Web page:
Aged, Small Batch-Bourbons at Pour

Time was, Salvation Army types with tambourines and good intentions got the whole nation riled up and they actually passed a constitutional amendment against booze!

As a nation, we came to our senses in 1933 and realized that Prohibition was just dullsville, baby—plus, we’d been turning our backs on our heritage. We’re Americans; our Founding Fathers left respectable countries to grow demon tobacco and get filthy rich in a lawless country, perhaps enjoying a snort or two with their chattel-cum-mistresses.

In that vein, we caught up with Anthony Colasacco at Pour, who told us of a great event he has planned: An Evening of Aged Bourbon Whiskey, Tuesday, April 28, from 7 to 10 pm. These rarified corn distillations have been in the news lately, with some critics questioning the prices of small-batch bourbons. Most notably, James Rodewald, Drinks Editor at Gourmet, opines in this fascinating piece that while tiny batches of single-malt Scotch whiskey manifestly taste like they were handmade, industrially made American bourbon whiskies can be excellent without all the angst. He attributes the counter-intuitive, counter-snob quality of mass-made bourbon to the juju of Tennessee rickhouses, the storage buildings where barrel-aging occurs. Magically, the taller storage structures of large distilleries allow for wider temperature fluctuations, which, in turn, create more complex bourbon.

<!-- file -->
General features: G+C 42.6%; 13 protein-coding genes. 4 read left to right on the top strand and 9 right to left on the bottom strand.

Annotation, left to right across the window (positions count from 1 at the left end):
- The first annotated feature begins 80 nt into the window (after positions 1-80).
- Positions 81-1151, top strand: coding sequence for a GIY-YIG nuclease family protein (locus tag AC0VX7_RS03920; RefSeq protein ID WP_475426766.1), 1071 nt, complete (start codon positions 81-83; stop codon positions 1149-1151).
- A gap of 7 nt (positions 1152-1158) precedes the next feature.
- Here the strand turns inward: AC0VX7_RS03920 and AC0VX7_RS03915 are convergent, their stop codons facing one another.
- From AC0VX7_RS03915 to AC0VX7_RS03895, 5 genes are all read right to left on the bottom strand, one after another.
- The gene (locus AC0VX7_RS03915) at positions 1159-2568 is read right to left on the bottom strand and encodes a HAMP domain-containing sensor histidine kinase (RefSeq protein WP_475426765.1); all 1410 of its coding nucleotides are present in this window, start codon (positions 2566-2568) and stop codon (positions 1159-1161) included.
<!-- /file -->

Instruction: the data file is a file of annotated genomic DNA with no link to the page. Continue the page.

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Is it true? Perhaps, though Rodewald pollutes his Makers Mark with an ice cube, making a quaff that seems rather downmarket for Gourmet. At the risk of any future employment at that prime venue, I’ll only say that, personally, I’m a fan of Tuthilltown Corn Whiskey and Baby Bourbon—though, at $40 per 375 ML half-bottle, both are quite dear. These frugal days I seem to be curling up around a finger or two of Basil Hayden’s, one of the four small-batch labels released by the corm whiskey mammoth Jim Beam. At about $35 to $40 per full-sized 750ML bottle, Hayden’s is about half the price of the Tuthilltown products. All three are small-batch distillations that I wouldn’t dare assault with an ice cube.

If you want to see what all the fuss is about without investing in a thousand-dollar home tasting, check out Pour, where Anthony will be serving A.H. Hirsh’s 16 Year Old Bourbon, whose single bottle retails for about $289.99 (if you can get it), A.H. Hirsh’s 28 Year Old, retailing for $350,  Pappy Van Winkle’s Family Reserve 20 Year Old and 23 Year Old, which retail for about $129.99 and 219.99, respectively, and Black Maple Hill 21 Year Old, which retails for about $119.99. As usual, Anthony will be offering generous pours of each, and providing info, instruction, and graciousness. The evening costs $150 per person, which seems reasonable, given all the rare, pricy proofs on offer—and, even better, Pour now sells cigars. This means you can take your cheroot out on the porch, pop your boots on the railing, and overlook downtown Mount Kisco as if it were the rolling fields of your own private plantation.
 

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